Do all readers speak Arabic?

"Allahu Akbar!"

For anyone who paid attention to the news last year, the words shouted by the gunman responsible for a rampage that killed 13 people and wounded 32 at Food Hood, Texas, come as no surprise.

In widespread news accounts, witnesses reported that Maj. Nidal Hasan, an American-born Muslim, shouted the Arabic phrase for "God is great!" before opening fire.

Those words are making it into the headlines again this week as dozens of survivors begin testifying at a hearing to determine if Hasan will be tried at court-martial. The hearing is expected to last several weeks.

While the words are not a surprise, they are relevant to news accounts of witness testimony.

Take the Los Angeles Times' lede to the first day of coverage, for example:

Reporting from Ft. Hood, Texas -- Just after lunch on Nov. 5, an Army psychiatrist inside the medical processing center at Ft. Hood did something that Sgt. Alonzo Lunsford, the non-commissioned officer in charge at the center that day, said mystified him.

He said Maj. Nidal Hasan, the psychiatrist, suddenly stood up, shouted "Allahu Akbar!" -- Arabic for "God is great" -- and reached under his uniform top.

"I was wondering why he would say 'Allahu Akhbar,' " Lunsford recalled Wednesday at a hearing for Hasan, who is charged with killing 13 people and wounding 32 others that day.

The Dallas Morning News gave a similar account:

FORT HOOD, Texas -- The pop-pop-pop of gunfire, groans of a dying soldier and wailing from terrified survivors riveted a military courtroom Wednesday as Army prosecutors played a 911 tape of last November's massacre at a soldier-readiness center.

Eight witnesses gave graphic descriptions of the chaos unleashed when Army Maj. Nidal Hasan opened fire in the worst attack ever on an American military installation. Several recalled hearing a shout of "Allahu akbar," or "God is great," just before the melee began.

"I looked at [Hasan] and was wondering, 'Why would he say Allahu akbar?' " testified the first prosecution witness, Staff Sgt. Alonzo Lunsford. Within seconds, the sergeant added, Hasan pulled a pistol from his combat uniform and began shooting.

Likewise, CNN's report referenced the Arabic words and their meaning.

That's all pretty straightforward, right?

But then I read the Washington Post's version of the testimony:

"I was wondering why he would say 'Allahu Akbar,' " testified Sgt. Alonzo Lunsford, who said he ducked behind a counter as soon as he saw Hasan start shooting inside the Soldier Readiness Processing Center here on Nov. 5. He said he watched as Hasan, after shooting a physician's assistant, locked his eyes on him.

"The laser [on the weapon's barrel] comes across my line of sight. I closed my eyes. He discharged his weapon," said Lunsford, who was shot five times, including once in his head, and lost nearly all sight in his left eye.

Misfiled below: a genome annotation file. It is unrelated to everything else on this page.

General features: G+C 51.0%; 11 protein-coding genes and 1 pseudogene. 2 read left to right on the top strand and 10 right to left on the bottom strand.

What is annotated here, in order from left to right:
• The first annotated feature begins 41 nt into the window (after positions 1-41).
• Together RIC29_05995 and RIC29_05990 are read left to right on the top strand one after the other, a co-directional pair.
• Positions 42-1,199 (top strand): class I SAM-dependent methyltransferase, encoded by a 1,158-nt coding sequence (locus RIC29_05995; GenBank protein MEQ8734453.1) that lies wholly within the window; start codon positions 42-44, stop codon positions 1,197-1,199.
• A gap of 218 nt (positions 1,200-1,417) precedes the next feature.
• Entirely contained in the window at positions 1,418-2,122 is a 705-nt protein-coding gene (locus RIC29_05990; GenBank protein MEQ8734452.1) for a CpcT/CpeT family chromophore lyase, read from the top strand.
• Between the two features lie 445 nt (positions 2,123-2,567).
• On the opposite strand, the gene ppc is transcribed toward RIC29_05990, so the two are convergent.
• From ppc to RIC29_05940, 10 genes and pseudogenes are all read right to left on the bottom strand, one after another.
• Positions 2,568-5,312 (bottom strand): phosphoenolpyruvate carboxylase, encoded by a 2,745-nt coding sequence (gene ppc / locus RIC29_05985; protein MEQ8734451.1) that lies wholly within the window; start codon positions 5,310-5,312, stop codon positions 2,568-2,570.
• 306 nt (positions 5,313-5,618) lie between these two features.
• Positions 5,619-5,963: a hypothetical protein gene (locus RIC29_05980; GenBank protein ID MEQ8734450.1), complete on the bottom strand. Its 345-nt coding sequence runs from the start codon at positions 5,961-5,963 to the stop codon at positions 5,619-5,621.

Anything missing there? Go ahead and read the whole story. "God is great" is nowhere to be found.

Is the omission in one of America's great newspapers purposeful? Do all Post readers speak Arabic? Is the Post intentionally trying to avoid the potential religious motivation of the gunman?

That was my first thought, but on closer inspection, the Post story -- unlike other reports I read -- includes important background about the suspect:

A Muslim born in Virginia, whose parents had immigrated to Jordan from a Palestinian town near Jerusalem, and later from Jordan to the United States, Hasan joined the Army after graduating from Virginia Tech in the mid-1990s with a biochemistry degree.

After medical school, he began a residency at Walter Reed Army Medical Center in Washington.

Hasan became more religiously observant in recent years, after the death of his parents, acquaintances have said. He began corresponding via e-mail with an imam, Anwar al-Aulaqi, who has been linked to al-Qaeda attacks against the United States.

Still, am I wrong in thinking that "Allahu Akbar" needs to be defined within the context of a mainstream news story? Certainly, most news accounts did so, but not all.

Like the Post, the San Antonio Express-News' story (also published in its sister paper, the Houston Chronicle) uses the Arabic words but fails to explain them:

After eating a quick lunch in a parking lot on Fort Hood, Zeigler entered the Soldier Readiness Processing Center and took a seat in Station 13, a crowded waiting area where dozens of troops sat in four rows of chairs.

"Allahu akbar!" cried a man, producing a gun.

Within seconds, Ziegler would be among 32 people wounded in a shooting at the Army post that also left 13 dead. On Thursday, Ziegler was among 11 who testified in the second day of an evidentiary hearing against Maj. Nidal Malik Hasan, who was charged in the Nov. 5 shooting spree.

Of course, the same Express-News story alternates at ease between spelling the witness' name as Ziegler and as Zeigler, so maybe expecting important context would be asking too much.

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